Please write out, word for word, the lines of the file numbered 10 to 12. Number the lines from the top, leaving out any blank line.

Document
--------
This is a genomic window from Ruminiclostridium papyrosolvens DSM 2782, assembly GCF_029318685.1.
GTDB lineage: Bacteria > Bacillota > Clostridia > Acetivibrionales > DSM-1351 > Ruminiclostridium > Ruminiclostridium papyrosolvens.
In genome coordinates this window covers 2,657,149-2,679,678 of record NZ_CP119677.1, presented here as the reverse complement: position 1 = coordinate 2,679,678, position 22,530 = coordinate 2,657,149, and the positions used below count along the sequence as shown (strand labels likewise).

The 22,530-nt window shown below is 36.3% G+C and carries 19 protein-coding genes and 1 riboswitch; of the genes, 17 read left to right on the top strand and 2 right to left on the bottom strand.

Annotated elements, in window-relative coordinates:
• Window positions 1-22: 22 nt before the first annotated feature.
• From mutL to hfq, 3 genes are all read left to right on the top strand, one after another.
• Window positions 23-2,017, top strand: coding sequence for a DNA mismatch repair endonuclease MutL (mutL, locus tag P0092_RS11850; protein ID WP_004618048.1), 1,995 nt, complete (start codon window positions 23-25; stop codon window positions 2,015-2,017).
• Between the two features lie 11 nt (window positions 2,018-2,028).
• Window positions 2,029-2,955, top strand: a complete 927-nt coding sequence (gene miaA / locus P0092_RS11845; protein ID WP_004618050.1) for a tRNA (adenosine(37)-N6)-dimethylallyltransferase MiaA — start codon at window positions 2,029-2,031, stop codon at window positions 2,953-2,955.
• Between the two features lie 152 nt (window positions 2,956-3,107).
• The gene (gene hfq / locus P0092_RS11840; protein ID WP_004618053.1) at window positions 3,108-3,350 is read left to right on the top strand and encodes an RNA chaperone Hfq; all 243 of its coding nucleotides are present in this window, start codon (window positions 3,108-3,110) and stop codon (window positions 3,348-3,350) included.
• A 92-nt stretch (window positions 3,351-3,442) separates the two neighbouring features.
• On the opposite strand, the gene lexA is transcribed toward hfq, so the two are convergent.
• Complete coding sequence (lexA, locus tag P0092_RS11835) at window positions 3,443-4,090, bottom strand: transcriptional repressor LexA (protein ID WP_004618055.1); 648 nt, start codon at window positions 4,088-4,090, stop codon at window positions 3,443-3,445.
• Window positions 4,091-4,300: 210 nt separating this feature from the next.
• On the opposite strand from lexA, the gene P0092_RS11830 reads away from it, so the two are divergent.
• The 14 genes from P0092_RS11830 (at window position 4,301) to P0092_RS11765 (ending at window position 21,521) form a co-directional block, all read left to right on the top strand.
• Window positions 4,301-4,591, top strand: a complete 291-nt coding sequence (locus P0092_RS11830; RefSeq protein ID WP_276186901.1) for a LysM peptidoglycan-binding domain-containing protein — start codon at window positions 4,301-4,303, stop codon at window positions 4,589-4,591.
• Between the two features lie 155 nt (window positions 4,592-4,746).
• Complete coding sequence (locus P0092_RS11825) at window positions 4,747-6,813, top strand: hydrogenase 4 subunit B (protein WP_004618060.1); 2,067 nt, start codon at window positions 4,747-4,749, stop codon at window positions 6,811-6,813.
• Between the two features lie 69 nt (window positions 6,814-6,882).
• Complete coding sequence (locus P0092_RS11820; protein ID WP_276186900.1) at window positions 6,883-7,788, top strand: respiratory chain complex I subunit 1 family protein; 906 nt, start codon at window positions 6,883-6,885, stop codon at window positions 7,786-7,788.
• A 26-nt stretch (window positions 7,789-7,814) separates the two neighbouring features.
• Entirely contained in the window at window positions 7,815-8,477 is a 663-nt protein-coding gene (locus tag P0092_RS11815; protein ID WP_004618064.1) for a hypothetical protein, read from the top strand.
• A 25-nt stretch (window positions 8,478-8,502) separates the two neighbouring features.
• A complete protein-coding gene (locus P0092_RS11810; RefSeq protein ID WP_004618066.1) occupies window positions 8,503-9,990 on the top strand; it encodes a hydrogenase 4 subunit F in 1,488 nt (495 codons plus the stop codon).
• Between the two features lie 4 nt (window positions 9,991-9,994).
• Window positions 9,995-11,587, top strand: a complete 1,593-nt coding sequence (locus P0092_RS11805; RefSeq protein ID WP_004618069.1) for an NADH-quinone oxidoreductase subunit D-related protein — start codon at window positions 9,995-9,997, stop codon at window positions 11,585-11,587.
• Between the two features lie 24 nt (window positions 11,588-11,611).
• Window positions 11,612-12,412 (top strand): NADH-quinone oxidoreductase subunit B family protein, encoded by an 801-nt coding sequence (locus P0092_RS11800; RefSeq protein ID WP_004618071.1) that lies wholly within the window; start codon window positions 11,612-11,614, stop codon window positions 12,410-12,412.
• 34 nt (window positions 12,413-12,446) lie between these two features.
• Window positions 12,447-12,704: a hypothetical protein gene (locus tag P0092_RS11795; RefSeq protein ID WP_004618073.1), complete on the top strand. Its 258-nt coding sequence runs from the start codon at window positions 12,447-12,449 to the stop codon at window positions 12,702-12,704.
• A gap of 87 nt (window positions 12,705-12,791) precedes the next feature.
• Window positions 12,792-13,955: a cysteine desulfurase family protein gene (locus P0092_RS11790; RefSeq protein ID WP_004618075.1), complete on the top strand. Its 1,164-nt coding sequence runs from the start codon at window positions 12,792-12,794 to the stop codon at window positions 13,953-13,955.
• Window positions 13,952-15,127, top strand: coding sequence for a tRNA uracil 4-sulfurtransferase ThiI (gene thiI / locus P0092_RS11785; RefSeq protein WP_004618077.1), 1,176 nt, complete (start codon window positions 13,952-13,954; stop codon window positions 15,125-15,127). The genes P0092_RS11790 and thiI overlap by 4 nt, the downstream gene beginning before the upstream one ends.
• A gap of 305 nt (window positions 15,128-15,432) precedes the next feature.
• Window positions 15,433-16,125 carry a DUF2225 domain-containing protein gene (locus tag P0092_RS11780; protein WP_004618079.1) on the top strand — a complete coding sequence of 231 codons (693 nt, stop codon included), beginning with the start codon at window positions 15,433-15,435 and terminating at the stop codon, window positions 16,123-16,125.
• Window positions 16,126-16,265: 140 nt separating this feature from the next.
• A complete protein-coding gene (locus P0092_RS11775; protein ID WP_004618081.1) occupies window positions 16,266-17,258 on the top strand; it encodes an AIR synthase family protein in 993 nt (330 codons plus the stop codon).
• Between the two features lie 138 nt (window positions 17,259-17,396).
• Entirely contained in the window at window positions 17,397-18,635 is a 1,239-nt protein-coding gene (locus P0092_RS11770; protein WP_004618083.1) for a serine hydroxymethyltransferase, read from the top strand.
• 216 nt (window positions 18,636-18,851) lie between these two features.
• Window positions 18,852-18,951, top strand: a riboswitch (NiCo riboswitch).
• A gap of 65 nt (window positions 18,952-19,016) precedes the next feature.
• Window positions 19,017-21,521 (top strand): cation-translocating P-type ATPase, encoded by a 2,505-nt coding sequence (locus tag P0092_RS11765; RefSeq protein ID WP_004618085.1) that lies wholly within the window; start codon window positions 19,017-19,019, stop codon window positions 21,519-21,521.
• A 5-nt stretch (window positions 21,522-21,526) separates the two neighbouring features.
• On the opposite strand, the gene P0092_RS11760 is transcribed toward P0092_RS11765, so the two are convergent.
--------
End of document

• Window positions 2,029-2,955, top strand: a complete 927-nt coding sequence (gene miaA / locus P0092_RS11845; protein ID WP_004618050.1) for a tRNA (adenosine(37)-N6)-dimethylallyltransferase MiaA — start codon at window positions 2,029-2,031, stop codon at window positions 2,953-2,955.
• Between the two features lie 152 nt (window positions 2,956-3,107).
• The gene (gene hfq / locus P0092_RS11840; protein ID WP_004618053.1) at window positions 3,108-3,350 is read left to right on the top strand and encodes an RNA chaperone Hfq; all 243 of its coding nucleotides are present in this window, start codon (window positions 3,108-3,110) and stop codon (window positions 3,348-3,350) included.